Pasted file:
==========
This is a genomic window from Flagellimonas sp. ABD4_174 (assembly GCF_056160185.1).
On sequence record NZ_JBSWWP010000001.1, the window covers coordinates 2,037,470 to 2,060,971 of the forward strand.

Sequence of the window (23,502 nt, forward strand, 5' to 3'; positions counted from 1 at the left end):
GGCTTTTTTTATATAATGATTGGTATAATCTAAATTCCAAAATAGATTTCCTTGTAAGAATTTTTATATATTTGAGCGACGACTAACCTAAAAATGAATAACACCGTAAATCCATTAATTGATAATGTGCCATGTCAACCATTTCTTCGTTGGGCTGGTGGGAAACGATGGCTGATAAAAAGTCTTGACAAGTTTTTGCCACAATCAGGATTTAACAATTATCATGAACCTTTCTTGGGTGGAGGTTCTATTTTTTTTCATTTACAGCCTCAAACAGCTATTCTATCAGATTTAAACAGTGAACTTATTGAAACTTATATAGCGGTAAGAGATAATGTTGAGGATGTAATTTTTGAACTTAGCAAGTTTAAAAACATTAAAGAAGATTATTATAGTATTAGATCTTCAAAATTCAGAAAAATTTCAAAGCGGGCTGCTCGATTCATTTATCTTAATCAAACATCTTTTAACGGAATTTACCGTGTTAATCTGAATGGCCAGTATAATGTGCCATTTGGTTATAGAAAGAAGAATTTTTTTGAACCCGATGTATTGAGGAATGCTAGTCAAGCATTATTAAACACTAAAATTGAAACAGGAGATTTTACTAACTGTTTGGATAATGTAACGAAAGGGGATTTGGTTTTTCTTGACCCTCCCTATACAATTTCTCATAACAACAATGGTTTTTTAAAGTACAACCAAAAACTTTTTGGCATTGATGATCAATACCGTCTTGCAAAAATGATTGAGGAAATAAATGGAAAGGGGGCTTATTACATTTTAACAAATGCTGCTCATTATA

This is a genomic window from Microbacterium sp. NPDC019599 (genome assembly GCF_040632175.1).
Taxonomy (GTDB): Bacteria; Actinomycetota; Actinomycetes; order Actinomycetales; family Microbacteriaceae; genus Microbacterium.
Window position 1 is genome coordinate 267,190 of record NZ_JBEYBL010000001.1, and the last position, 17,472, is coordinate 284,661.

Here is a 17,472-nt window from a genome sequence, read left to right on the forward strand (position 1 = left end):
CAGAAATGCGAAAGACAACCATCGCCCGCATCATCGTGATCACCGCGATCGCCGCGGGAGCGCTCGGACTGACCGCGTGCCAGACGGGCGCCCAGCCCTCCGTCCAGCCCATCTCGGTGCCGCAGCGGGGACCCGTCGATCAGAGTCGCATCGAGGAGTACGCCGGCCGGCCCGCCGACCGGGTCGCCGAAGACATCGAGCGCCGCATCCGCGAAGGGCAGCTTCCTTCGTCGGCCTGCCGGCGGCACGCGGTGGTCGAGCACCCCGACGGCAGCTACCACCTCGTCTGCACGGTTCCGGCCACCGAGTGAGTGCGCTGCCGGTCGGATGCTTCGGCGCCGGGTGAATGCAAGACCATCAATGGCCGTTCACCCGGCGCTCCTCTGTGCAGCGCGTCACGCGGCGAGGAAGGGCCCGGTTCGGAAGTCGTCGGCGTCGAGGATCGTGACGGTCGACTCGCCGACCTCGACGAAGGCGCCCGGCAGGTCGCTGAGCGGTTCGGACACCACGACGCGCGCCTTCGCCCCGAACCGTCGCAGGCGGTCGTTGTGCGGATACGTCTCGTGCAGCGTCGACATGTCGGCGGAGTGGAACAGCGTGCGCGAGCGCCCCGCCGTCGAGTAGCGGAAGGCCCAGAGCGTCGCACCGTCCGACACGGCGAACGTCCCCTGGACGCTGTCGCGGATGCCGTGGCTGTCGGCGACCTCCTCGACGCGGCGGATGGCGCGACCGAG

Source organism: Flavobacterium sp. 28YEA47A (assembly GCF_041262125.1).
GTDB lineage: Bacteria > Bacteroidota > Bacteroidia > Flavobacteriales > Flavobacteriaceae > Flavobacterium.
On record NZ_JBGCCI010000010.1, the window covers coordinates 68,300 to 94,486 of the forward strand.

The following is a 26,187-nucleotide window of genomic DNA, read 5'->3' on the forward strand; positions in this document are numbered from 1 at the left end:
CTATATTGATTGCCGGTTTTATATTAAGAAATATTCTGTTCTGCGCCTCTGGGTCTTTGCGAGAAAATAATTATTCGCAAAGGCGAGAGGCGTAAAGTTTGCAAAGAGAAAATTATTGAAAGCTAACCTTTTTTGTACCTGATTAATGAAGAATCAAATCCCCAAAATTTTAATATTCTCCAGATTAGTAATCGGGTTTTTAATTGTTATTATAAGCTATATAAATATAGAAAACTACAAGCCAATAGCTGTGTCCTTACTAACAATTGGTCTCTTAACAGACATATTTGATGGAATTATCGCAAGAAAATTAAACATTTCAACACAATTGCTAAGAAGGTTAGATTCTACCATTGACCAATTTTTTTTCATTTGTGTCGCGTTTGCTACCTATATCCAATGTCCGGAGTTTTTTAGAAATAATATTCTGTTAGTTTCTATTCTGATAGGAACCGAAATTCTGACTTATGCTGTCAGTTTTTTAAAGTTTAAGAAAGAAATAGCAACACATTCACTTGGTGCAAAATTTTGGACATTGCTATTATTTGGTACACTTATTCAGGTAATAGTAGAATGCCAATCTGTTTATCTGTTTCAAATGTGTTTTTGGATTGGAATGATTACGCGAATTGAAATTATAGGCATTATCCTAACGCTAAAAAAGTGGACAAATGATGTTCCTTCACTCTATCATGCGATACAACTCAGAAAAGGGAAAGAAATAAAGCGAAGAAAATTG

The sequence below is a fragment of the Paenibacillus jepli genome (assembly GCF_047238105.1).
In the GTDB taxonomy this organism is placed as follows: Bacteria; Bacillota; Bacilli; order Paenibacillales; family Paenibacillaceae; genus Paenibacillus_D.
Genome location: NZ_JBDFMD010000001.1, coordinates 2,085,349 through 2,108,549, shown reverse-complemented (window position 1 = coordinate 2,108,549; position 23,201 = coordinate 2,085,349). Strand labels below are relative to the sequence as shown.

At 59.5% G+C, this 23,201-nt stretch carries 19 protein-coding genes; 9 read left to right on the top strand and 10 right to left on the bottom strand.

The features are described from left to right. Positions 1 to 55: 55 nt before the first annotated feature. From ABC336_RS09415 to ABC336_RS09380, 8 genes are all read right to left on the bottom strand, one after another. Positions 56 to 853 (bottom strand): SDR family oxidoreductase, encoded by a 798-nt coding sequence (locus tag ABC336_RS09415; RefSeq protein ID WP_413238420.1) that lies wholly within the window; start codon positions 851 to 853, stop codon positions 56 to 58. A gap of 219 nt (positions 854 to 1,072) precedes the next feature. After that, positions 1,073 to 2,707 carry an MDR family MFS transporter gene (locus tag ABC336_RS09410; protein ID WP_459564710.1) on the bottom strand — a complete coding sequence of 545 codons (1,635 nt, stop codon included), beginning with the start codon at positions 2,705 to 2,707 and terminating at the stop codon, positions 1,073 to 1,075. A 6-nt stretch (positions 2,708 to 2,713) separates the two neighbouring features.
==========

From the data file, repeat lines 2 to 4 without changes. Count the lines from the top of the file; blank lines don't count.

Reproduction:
On sequence record NZ_JBSWWP010000001.1, the window covers coordinates 2,037,470 to 2,060,971 of the forward strand.

Sequence of the window (23,502 nt, forward strand, 5' to 3'; positions counted from 1 at the left end):
GGCTTTTTTTATATAATGATTGGTATAATCTAAATTCCAAAATAGATTTCCTTGTAAGAATTTTTATATATTTGAGCGACGACTAACCTAAAAATGAATAACACCGTAAATCCATTAATTGATAATGTGCCATGTCAACCATTTCTTCGTTGGGCTGGTGGGAAACGATGGCTGATAAAAAGTCTTGACAAGTTTTTGCCACAATCAGGATTTAACAATTATCATGAACCTTTCTTGGGTGGAGGTTCTATTTTTTTTCATTTACAGCCTCAAACAGCTATTCTATCAGATTTAAACAGTGAACTTATTGAAACTTATATAGCGGTAAGAGATAATGTTGAGGATGTAATTTTTGAACTTAGCAAGTTTAAAAACATTAAAGAAGATTATTATAGTATTAGATCTTCAAAATTCAGAAAAATTTCAAAGCGGGCTGCTCGATTCATTTATCTTAATCAAACATCTTTTAACGGAATTTACCGTGTTAATCTGAATGGCCAGTATAATGTGCCATTTGGTTATAGAAAGAAGAATTTTTTTGAACCCGATGTATTGAGGAATGCTAGTCAAGCATTATTAAACACTAAAATTGAAACAGGAGATTTTACTAACTGTTTGGATAATGTAACGAAAGGGGATTTGGTTTTTCTTGACCCTCCCTATACAATTTCTCATAACAACAATGGTTTTTTAAAGTACAACCAAAAACTTTTTGGCATTGATGATCAATACCGTCTTGCAAAAATGATTGAGGAAATAAATGGAAAGGGGGCTTATTACATTTTAACAAATGCTGCTCATTATA